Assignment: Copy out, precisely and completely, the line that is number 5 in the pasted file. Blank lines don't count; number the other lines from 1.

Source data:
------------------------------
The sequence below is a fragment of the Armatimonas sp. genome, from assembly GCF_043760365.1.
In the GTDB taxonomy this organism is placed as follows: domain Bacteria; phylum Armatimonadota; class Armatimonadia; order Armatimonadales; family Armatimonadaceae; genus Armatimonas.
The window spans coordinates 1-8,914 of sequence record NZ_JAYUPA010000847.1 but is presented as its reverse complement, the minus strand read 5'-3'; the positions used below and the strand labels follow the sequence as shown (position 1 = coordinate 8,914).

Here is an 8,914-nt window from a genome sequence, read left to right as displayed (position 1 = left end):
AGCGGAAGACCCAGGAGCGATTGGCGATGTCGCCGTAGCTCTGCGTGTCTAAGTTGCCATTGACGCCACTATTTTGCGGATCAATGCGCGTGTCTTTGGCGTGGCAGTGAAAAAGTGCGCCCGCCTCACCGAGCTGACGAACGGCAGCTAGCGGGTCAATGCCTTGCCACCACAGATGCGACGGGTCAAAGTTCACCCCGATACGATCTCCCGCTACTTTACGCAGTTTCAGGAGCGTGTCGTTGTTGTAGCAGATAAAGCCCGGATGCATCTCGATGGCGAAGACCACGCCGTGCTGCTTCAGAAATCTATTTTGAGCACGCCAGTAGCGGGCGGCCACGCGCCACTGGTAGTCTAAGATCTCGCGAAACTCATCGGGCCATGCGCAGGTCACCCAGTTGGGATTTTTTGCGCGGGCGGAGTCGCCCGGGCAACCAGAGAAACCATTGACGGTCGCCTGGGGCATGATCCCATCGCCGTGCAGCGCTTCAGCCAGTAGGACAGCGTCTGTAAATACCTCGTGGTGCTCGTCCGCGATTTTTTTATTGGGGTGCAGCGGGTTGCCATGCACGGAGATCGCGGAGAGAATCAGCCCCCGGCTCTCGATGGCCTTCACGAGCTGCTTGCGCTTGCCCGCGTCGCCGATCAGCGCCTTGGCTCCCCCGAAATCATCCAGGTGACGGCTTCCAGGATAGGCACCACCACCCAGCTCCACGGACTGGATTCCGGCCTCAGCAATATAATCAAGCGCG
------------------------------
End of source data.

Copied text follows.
AGCGGAAGACCCAGGAGCGATTGGCGATGTCGCCGTAGCTCTGCGTGTCTAAGTTGCCATTGACGCCACTATTTTGCGGATCAATGCGCGTGTCTTTGGCGTGGCAGTGAAAAAGTGCGCCCGCCTCACCGAGCTGACGAACGGCAGCTAGCGGGTCAATGCCTTGCCACCACAGATGCGACGGGTCAAAGTTCACCCCGATACGATCTCCCGCTACTTTACGCAGTTTCAGGAGCGTGTCGTTGTTGTAGCAGATAAAGCCCGGATGCATCTCGATGGCGAAGACCACGCCGTGCTGCTTCAGAAATCTATTTTGAGCACGCCAGTAGCGGGCGGCCACGCGCCACTGGTAGTCTAAGATCTCGCGAAACTCATCGGGCCATGCGCAGGTCACCCAGTTGGGATTTTTTGCGCGGGCGGAGTCGCCCGGGCAACCAGAGAAACCATTGACGGTCGCCTGGGGCATGATCCCATCGCCGTGCAGCGCTTCAGCCAGTAGGACAGCGTCTGTAAATACCTCGTGGTGCTCGTCCGCGATTTTTTTATTGGGGTGCAGCGGGTTGCCATGCACGGAGATCGCGGAGAGAATCAGCCCCCGGCTCTCGATGGCCTTCACGAGCTGCTTGCGCTTGCCCGCGTCGCCGATCAGCGCCTTGGCTCCCCCGAAATCATCCAGGTGACGGCTTCCAGGATAGGCACCACCACCCAGCTCCACGGACTGGATTCCGGCCTCAGCAATATAATCAAGCGCG